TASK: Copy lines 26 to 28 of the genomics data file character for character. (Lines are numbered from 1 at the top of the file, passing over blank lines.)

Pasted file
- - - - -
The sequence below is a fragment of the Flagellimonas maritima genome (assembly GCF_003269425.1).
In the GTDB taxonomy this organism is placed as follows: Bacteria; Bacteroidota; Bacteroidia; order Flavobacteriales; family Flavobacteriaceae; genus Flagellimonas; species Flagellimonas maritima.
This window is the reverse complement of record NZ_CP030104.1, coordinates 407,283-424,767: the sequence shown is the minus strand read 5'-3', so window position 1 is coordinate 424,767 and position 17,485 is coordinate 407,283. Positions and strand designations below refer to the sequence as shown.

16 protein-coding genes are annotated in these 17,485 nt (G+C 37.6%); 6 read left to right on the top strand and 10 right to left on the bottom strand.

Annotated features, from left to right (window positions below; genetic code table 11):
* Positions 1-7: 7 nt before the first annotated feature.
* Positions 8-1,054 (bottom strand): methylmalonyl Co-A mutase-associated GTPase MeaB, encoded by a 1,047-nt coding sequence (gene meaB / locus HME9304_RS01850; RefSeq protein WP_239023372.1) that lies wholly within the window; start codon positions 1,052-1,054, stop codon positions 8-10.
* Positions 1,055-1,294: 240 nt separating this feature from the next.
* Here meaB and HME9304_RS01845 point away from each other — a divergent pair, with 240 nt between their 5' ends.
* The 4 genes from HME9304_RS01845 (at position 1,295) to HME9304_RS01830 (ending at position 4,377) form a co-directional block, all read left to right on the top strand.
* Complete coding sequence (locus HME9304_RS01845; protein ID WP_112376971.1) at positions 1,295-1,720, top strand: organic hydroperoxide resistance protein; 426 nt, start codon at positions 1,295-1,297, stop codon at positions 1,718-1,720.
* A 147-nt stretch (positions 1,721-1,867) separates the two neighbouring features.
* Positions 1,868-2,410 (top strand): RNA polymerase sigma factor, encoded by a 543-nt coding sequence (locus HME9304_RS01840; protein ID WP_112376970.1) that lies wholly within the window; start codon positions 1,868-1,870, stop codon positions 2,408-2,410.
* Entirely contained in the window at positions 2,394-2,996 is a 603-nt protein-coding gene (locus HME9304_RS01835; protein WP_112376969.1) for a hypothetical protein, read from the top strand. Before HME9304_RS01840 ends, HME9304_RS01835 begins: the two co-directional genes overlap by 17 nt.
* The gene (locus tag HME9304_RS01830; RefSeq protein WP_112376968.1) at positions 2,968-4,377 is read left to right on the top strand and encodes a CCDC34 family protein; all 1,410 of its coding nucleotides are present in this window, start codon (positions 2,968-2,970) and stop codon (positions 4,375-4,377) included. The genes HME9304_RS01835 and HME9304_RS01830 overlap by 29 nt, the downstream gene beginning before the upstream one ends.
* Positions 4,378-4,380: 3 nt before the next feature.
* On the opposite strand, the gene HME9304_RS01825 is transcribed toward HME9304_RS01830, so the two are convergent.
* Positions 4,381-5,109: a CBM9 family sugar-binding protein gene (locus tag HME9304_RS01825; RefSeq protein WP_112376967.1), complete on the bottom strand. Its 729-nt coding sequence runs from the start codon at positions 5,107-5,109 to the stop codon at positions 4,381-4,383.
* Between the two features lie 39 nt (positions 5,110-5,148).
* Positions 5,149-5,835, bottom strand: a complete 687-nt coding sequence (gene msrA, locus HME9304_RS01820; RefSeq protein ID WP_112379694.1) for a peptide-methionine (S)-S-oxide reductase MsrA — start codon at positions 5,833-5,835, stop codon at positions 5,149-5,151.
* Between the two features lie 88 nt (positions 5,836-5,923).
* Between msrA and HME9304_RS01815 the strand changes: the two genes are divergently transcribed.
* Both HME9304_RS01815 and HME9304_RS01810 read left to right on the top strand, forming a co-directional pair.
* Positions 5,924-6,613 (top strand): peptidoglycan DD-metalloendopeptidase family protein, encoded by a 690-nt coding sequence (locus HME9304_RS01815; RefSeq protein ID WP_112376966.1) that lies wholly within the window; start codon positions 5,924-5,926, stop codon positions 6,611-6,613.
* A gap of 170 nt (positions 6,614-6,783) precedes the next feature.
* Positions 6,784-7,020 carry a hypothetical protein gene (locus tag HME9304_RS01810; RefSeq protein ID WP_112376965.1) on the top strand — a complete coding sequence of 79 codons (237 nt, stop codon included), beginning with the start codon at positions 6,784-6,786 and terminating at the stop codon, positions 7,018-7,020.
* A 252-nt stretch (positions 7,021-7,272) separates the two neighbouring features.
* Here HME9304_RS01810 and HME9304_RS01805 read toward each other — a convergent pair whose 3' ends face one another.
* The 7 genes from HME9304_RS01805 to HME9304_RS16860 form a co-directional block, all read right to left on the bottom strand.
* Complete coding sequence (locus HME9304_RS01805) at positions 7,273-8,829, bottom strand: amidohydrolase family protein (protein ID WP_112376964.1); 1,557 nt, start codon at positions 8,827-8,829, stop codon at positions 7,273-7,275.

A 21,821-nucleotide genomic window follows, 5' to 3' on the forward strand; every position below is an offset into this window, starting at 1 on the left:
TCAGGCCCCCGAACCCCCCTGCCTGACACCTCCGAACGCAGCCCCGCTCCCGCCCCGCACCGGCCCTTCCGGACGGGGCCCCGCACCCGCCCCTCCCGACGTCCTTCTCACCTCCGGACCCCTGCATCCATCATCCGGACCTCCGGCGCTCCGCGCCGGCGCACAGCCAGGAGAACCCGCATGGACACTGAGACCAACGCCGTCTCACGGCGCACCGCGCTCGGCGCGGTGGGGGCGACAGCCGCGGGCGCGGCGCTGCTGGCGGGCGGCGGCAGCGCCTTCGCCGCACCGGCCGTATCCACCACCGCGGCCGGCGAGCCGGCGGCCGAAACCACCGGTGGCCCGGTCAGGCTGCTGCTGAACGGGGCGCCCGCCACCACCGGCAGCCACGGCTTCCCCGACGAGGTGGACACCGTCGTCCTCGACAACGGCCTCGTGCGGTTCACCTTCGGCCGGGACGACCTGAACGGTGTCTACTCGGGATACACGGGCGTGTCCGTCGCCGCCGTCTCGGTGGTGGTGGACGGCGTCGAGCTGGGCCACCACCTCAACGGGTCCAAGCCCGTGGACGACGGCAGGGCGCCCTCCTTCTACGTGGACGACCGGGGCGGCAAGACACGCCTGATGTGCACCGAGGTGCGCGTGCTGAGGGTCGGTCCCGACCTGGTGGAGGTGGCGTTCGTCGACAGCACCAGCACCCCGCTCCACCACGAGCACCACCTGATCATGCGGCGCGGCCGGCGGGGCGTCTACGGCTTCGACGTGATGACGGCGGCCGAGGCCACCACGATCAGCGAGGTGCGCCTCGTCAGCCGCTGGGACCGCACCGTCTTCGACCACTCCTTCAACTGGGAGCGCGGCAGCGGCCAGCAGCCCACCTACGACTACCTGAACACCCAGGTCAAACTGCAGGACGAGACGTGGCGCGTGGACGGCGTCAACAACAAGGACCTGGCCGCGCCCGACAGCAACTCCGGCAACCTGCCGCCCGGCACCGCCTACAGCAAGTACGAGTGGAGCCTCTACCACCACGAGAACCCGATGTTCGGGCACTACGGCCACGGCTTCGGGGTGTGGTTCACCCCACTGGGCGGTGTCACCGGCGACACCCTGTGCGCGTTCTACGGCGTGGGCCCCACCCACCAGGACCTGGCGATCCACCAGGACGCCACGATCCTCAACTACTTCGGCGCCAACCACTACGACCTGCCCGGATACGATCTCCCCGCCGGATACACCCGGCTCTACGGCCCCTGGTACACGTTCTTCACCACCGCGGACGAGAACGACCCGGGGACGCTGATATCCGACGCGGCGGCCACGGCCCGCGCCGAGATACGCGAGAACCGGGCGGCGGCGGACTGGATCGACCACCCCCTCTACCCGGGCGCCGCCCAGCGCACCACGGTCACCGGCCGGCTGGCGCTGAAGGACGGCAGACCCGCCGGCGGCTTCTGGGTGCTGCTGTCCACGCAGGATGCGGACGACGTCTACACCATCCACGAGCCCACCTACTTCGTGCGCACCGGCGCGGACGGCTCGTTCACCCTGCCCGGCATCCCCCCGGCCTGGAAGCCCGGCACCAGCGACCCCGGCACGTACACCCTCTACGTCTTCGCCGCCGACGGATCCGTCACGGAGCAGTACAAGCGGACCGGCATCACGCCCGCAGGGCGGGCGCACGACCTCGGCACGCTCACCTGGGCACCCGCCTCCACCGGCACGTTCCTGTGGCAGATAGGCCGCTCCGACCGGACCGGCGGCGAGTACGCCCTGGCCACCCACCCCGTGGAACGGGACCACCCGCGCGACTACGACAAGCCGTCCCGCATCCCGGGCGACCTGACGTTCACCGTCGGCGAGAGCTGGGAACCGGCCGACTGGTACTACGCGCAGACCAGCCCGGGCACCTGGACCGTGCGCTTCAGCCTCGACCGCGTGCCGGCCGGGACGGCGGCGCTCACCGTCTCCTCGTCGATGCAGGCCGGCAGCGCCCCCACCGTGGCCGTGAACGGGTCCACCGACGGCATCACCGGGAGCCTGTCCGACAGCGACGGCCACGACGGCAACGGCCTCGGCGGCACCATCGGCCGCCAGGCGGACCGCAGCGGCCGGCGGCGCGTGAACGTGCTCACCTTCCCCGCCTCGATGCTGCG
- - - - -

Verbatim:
* Positions 6,784-7,020 carry a hypothetical protein gene (locus tag HME9304_RS01810; RefSeq protein ID WP_112376965.1) on the top strand — a complete coding sequence of 79 codons (237 nt, stop codon included), beginning with the start codon at positions 6,784-6,786 and terminating at the stop codon, positions 7,018-7,020.
* A 252-nt stretch (positions 7,021-7,272) separates the two neighbouring features.
* Here HME9304_RS01810 and HME9304_RS01805 read toward each other — a convergent pair whose 3' ends face one another.